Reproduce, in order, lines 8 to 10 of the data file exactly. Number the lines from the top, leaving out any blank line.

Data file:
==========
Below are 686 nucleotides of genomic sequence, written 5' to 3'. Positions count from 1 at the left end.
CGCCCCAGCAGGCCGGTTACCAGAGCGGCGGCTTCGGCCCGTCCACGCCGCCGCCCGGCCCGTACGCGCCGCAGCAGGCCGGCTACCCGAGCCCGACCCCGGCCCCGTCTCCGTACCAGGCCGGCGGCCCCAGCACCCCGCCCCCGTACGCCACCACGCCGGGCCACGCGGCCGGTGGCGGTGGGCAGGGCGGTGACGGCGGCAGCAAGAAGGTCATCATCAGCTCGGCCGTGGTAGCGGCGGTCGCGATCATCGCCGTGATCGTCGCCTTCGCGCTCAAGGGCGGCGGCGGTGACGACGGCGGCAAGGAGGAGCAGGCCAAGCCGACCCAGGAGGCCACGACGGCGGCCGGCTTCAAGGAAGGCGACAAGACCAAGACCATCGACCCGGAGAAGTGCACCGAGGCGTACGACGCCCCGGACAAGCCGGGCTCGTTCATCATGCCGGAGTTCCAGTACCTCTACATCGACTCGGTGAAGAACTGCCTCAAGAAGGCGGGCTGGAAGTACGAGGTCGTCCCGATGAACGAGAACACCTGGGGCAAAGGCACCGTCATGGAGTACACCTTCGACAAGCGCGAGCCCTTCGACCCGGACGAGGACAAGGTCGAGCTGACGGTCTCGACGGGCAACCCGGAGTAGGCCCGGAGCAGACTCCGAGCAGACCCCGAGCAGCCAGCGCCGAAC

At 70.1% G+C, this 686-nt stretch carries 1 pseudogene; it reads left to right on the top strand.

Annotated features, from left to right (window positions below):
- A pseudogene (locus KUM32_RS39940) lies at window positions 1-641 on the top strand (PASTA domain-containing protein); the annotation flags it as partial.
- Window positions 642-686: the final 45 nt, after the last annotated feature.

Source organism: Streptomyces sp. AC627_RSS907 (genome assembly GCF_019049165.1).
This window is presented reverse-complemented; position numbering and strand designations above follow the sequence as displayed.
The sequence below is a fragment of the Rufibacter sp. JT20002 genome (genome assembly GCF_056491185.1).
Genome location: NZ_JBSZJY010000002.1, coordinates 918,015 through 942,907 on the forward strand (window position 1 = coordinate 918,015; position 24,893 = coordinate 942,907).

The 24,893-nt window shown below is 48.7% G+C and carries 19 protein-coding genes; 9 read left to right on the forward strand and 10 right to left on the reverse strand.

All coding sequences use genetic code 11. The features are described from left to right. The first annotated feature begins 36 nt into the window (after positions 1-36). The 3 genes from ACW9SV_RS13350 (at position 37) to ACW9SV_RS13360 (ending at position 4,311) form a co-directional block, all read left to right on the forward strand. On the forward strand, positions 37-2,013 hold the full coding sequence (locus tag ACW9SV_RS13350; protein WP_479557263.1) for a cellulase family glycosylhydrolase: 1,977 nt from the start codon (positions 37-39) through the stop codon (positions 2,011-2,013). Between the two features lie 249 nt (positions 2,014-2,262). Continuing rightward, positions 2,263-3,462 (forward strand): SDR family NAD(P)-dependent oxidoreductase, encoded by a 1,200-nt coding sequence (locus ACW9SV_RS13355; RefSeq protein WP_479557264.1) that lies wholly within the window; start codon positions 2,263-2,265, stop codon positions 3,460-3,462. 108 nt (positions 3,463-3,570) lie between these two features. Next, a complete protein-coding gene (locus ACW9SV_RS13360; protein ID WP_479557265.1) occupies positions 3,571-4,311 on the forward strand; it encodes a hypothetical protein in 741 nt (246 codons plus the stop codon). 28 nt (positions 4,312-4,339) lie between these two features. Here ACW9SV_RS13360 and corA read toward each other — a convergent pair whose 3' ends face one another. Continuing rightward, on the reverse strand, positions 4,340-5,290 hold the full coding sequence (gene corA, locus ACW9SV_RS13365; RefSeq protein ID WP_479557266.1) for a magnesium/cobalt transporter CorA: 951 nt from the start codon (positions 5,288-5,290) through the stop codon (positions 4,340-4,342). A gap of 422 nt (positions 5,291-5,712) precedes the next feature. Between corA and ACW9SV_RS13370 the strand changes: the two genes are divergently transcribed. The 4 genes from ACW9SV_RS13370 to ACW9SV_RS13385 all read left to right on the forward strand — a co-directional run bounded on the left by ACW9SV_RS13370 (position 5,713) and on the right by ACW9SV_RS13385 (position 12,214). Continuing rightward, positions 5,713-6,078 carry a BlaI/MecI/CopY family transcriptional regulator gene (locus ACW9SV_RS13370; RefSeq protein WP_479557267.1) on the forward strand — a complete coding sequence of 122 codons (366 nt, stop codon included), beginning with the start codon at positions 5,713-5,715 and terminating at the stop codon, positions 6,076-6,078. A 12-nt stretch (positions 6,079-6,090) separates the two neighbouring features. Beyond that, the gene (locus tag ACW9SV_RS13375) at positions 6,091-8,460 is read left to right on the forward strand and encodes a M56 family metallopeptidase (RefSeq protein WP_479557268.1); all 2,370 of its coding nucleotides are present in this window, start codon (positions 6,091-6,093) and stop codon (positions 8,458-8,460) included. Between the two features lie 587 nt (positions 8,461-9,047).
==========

This window is presented reverse-complemented; position numbering and strand designations above follow the sequence as displayed.
The sequence below is a fragment of the Rufibacter sp. JT20002 genome (genome assembly GCF_056491185.1).
Genome location: NZ_JBSZJY010000002.1, coordinates 918,015 through 942,907 on the forward strand (window position 1 = coordinate 918,015; position 24,893 = coordinate 942,907).